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    NASA’s Lost Female Astronauts
     
    In the late 1950s, the United States government contemplated training women as astronauts, and newly released medical test results show that they were just as capable and tough as the men who went to the moon.|Read More|


    Randy Lovelace
    William Lovelace II
    In the early years of the "space race", two men sought to test a scientifically simple yet culturally complicated theory: that women might be better suited for space travel than men. In 1960 the thought of a woman in space was a radical one. 75% of American women did not work outside the home, and were banned from military flight service altogether. Wives were required to have their husband's permission to take out a bank loan, buy property, or purchase large household goods such as a refrigerator.

    During the mid-1950s, Harvard-educated physician, surgeon and aeromedical physiologist William R. ("Randy") Lovelace, began considering the possibility of sending a woman rather than a man into space. He established the private Lovelace Foundation for Medical Education and Research, which received government contracts throughout the '50s to conduct aerospace research. Lovelace was among the team of experts who developed the physiological, medical and psychological criteria by which astronaut candidates were assessed and selected. This process was used to select the Mercury 7, the seven men who would comprise the first American astronaut group.

    His proposition was based purely on physiology and practicality. He recognized that women's lighter weights would reduce the amount of propulsion fuel being used by the rocket's load and that women would require less auxiliary oxygen than men. They knew that women had fewer heart attacks than men and their reproductive system was thought to be less susceptible to radiation. Finally, preliminary data suggested that women could outperform men in enduring cramped spaces and prolonged isolation.

    Cobb on tilt table |1960|
    Before testing could begin, the Air Force announced that it would no longer pursue the program. In response, Lovelace established a privately funded effort, the Woman in Space Program Earliest (WISE) in 1959. A total of 19 women were enrolled, most of whom had been selected from flight schools.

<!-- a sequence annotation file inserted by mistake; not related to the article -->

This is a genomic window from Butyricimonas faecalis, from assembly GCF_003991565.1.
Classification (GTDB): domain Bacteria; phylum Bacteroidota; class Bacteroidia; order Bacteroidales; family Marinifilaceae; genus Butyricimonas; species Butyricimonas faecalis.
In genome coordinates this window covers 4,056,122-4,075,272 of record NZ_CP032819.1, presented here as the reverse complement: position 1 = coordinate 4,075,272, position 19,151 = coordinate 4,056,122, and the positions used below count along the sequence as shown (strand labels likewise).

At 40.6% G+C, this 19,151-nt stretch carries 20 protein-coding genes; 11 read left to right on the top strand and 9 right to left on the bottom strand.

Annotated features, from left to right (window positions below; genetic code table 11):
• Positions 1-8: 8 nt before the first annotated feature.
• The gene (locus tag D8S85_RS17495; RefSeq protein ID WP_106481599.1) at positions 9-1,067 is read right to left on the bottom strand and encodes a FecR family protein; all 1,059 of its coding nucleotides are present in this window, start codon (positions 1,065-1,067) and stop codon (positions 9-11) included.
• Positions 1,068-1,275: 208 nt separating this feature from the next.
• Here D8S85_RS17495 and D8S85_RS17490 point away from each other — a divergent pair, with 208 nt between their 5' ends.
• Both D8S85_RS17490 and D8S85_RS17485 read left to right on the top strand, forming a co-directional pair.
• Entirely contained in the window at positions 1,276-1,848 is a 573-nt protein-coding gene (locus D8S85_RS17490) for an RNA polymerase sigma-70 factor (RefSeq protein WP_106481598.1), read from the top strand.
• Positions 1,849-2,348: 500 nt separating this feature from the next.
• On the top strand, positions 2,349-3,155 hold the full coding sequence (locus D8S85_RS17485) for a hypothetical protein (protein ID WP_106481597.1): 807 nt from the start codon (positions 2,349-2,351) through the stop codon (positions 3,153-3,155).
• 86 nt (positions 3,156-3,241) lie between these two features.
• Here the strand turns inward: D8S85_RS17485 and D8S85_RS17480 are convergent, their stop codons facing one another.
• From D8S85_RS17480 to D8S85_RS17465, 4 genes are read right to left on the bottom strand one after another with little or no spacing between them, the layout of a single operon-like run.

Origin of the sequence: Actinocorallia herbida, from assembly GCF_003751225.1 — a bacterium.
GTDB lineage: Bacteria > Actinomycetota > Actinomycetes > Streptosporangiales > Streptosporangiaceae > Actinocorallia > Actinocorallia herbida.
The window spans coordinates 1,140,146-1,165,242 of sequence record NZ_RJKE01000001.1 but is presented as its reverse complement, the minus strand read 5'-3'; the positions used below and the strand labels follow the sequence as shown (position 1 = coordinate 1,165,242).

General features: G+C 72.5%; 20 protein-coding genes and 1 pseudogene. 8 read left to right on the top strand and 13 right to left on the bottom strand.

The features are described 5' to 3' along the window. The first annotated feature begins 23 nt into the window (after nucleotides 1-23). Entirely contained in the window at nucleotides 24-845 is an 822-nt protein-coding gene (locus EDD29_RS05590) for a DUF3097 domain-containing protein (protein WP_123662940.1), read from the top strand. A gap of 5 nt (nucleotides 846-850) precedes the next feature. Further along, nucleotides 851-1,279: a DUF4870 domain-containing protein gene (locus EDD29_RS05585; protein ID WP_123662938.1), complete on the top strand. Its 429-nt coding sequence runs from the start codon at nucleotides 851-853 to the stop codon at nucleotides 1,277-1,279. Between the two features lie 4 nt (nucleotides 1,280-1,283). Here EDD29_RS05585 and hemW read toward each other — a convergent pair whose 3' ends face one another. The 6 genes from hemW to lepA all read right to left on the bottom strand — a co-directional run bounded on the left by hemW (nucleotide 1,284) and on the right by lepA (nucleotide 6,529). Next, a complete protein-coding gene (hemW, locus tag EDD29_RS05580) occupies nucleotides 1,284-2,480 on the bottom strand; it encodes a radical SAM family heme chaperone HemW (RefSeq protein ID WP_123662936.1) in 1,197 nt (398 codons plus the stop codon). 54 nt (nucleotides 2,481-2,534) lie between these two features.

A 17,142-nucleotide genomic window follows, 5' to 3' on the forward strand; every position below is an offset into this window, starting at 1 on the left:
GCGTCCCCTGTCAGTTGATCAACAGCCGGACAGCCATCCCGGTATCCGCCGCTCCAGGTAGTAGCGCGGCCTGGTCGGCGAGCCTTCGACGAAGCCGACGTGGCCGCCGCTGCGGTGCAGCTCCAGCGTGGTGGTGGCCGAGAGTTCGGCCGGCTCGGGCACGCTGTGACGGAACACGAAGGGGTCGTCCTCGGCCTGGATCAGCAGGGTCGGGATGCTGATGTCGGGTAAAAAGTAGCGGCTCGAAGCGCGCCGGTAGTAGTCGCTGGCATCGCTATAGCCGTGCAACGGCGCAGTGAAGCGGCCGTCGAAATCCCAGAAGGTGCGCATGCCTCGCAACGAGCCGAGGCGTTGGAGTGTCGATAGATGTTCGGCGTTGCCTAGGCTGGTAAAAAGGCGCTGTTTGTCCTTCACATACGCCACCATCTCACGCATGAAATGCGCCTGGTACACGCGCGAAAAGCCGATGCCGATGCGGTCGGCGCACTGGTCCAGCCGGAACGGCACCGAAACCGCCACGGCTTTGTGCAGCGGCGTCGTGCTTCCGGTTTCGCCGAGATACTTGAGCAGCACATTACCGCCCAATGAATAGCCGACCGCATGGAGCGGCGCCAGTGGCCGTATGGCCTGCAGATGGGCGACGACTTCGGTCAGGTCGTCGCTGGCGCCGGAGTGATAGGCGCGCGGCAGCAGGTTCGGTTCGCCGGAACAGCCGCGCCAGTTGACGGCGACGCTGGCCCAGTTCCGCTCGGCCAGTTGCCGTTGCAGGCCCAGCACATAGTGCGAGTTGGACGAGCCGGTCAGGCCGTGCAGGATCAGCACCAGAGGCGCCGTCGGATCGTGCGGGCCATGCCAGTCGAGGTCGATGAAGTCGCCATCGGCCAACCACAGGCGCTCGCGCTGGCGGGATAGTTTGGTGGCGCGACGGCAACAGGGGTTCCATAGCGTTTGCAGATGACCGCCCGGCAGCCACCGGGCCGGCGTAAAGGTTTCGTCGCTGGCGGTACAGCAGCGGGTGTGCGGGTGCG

The women underwent the identical tests that the male candidates had undergone. In the end, 68% of the women passed with "no medical reservations" compared to 56% of the men. The 13 females who passed were known as the Mercury 13. They were Bernice "Bea" Steadman, Janey Hart, Geraldine "Jerri" Sloan Truhill, Rhea Allison Woltman, Sarah Lee Gorelick Ratley, Jan Dietrich, Marion Dietrich, Myrtle Cagle, Irene Leverton, Gene Nora Jessen, Jean Hixson, Wally Funk and Geraldyn "Jerrie" Cobb.

    Jerrie Cobb was the first female to volunteer for the program. Having taken up flying at just age 12, she held numerous world aviation records for speed, distance and altitude, and had logged more than 10,000 hours of flight time. By comparison, of the Mercury 7 astronauts, John Glenn had the most flight experience at a total of 5,100 hours.

    Cobb beside Mercury capsule
    Cobb had undergone a standard battery of personality and intelligence tests, EEG and neurological tests and psychiatric interviews. On the final day of advanced testing she was immersed in a soundproof isolation tank filled with cold water in order to induce total sensory deprivation. Based on previous experiments in several hundred subjects, it was thought that six hours was the absolute limit of tolerance for the experiment before the onset of hallucinations. Cobb, however, spent more than nine hours in the water, before the staff terminated the experiment.

    All told Cobb had tested in the top 2% of all the candidates, male or female. In May 1961 Cobb received an informal invitation to undergo spaceflight stimulation training at the U.S. Naval School of Aviation Medicine in Pensacola, FL. After ten days of testing, she had scored as well as experienced Navy pilots and plans were made to test the remaining 12 women.

    Despite the promising results, the Pensacola testing had not been authorized and the military would not move forward. Lovelace could not pursue the Woman in Space program further. Cobb assumed the de facto leadership of the women and began extensive lobbying efforts. However, in a meeting with then-Vice President Lyndon Johnson, no further support was offered for the program.

    The would-be Mercury 13 astronauts would ultimately be held to a different standard than their male counterparts. Some NASA officials speculated that female performance could be impaired by menstruation. Others wanted pilots who had already flown experimental military aircraft — something only men could have done, since women were barred from the Air Force.

    In August 1961, WISP was cancelled. It was not until 1995, when Eileen Collins piloted the STS-63 shuttle around the MIR space station, that the Mercury 13 met again. Collins was the first woman to become a space pilot, but not the first woman who deserved to.

    “They knew it was a long shot, but they were willing to take it,” said Donald Kilgore, a doctor who evaluated candidates at the Lovelace Clinic. “They were very special people.”

    Sources:
    eurekalert.org
    physiology.org
    | More



    Members of the "Mercury 13" gathered to watch Eileen Collins' 1995 launch. From left to right: Gene Nora Stumbough Jessen, Wally Funk, Jerrie Cobb, Jerri Sloan Truhill, Sarah Gorelick Ratley, Myrtle Cagle, and Bernice Steadman.
    Posted on Saturday, October 31 @ 08:46:24 MDT by sonicbom
     
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